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Clin Nutr. 2011 Oct;30(5):634-9. doi: 10.1016/j.clnu.2011.03.010. Epub 2011 Apr 27.

Body mass index and weight-for-length ratio references for infants born at 33-42 weeks gestation: a new tool for anthropometric assessment.

Author information

1
Department of Neonatology, Helen Schneider Hospital for Women, Rabin Medical Center, Beilinson Campus, Petach Tikva 49 100, Israel. shmueld@clalit.org.il

Abstract

BACKGROUND & AIMS:

The risk of childhood obesity, an increasingly prevalent problem worldwide, might be predictable by early body mass index measurements. This study sought to develop body mass index and weight-for-length ratio references for infants born at 33-42 weeks gestation and to validate these data against the growth curves of the World Health Organization Multicenter Growth Reference Study.

METHODS:

Data were collected from the Neonatal Registry of Rabin Medical Center for all healthy singleton babies born live at 33-42 weeks gestation. Crude and smoothed reference tables and graphs for body mass index and weight-for-length ratio by gestational age were created for males and females, separately.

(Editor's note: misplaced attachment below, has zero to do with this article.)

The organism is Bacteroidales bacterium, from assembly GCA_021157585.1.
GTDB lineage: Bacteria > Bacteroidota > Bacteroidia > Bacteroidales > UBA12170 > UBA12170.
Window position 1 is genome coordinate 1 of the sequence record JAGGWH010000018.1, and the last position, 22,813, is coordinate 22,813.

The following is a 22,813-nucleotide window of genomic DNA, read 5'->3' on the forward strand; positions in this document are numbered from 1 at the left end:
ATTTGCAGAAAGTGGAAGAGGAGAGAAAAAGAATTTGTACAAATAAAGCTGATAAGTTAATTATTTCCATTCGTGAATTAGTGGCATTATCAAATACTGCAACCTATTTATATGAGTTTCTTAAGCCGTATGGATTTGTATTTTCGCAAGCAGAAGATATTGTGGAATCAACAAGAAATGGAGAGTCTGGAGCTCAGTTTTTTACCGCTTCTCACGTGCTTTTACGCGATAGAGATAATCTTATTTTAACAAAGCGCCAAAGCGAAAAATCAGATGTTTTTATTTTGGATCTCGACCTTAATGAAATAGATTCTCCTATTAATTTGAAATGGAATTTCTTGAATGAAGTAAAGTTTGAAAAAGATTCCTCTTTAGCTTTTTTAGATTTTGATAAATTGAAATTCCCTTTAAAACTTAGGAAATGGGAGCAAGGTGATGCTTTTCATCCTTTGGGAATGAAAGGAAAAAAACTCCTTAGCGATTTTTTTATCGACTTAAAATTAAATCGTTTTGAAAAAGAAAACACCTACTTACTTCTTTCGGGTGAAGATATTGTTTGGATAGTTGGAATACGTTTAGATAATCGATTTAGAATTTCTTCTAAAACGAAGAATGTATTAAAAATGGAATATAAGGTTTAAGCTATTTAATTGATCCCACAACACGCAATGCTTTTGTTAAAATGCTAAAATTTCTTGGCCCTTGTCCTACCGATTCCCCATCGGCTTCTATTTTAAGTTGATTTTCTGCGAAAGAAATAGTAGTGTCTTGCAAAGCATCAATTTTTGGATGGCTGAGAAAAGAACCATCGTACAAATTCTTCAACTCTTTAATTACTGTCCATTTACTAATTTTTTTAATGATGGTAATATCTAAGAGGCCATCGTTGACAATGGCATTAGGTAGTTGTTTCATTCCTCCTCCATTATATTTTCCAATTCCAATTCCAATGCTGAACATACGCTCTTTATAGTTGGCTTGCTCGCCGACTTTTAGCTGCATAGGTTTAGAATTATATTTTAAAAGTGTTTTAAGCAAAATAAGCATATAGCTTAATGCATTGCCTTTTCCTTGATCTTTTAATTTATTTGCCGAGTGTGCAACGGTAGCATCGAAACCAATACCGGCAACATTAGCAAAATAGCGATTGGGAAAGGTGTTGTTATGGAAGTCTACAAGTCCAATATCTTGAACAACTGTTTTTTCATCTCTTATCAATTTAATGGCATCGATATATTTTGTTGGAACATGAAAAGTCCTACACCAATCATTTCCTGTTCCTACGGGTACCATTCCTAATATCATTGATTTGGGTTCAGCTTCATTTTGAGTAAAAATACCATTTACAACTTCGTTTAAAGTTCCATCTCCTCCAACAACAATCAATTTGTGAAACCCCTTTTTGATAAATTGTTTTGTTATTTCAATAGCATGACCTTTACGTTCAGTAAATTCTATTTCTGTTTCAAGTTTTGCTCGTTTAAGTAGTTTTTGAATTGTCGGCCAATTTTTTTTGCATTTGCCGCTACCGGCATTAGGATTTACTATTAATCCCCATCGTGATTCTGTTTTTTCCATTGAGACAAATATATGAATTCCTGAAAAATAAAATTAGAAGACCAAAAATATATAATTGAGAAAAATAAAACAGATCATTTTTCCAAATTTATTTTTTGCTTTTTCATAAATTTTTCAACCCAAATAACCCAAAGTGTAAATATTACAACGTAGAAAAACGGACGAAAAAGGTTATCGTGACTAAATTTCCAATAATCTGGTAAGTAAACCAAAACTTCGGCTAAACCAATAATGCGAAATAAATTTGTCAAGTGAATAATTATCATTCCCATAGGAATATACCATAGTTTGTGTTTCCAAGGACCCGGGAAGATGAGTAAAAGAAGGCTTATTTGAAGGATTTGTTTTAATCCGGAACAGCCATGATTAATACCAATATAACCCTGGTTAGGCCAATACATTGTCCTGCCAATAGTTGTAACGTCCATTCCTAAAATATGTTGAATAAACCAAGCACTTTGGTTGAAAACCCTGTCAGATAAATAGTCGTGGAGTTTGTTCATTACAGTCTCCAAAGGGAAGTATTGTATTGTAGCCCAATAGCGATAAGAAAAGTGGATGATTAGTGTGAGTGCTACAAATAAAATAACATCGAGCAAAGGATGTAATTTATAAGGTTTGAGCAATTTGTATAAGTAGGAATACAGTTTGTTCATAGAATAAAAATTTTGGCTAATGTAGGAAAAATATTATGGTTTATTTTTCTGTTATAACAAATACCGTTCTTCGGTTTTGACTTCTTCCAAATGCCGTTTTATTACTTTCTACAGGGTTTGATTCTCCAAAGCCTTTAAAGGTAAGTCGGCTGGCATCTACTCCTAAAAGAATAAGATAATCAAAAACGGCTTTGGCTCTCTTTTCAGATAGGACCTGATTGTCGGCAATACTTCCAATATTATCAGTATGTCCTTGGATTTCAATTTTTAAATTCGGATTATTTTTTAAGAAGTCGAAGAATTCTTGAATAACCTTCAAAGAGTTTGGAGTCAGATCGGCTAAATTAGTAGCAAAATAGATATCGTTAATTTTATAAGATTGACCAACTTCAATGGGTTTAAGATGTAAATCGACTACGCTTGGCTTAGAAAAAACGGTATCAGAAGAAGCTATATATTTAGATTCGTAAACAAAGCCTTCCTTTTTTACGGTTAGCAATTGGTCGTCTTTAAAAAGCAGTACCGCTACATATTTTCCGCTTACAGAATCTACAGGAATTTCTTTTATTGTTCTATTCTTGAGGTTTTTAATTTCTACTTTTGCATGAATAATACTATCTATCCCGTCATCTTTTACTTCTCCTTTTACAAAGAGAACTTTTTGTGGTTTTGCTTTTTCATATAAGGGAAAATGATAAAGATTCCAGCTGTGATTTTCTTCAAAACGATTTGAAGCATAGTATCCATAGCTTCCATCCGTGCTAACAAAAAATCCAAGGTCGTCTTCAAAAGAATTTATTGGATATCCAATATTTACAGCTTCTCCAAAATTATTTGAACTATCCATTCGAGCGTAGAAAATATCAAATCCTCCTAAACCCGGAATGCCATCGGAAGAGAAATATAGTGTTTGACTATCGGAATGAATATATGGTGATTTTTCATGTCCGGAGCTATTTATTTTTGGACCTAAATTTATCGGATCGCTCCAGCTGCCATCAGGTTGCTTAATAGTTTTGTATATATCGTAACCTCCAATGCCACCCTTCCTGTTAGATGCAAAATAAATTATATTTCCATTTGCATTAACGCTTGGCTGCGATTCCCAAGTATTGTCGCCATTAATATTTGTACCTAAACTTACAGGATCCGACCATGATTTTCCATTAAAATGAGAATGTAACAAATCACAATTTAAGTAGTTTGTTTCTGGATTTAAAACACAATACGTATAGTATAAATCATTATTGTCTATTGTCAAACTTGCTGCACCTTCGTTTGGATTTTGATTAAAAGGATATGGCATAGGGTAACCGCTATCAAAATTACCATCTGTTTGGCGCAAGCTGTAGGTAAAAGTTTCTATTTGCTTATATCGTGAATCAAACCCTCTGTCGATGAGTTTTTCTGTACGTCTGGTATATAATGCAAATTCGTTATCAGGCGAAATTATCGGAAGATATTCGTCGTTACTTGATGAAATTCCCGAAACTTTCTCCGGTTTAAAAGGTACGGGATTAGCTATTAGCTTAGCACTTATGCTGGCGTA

RESULTS:

Birth weight, length, and body mass index percentiles for full-term neonates were similar to the World Health Organization study, reinforcing the generalizability of our reference charts for infants born at 33-42 weeks. Cutoff values for small for date (<5th, <10th percentile) and large for date (>85th, >95th percentile) infants differed across gestational ages in both pre-term and full-term infants.

CONCLUSIONS:

As body proportionality indexes provide an assessment of body mass and fatness relative to length, we suggest that BMI and Wt/L ratio percentiles be added to weight and length growth curves as a routine intrauterine growth assessment at birth.

PMID:
21524833
DOI:
10.1016/j.clnu.2011.03.010
[Indexed for MEDLINE]

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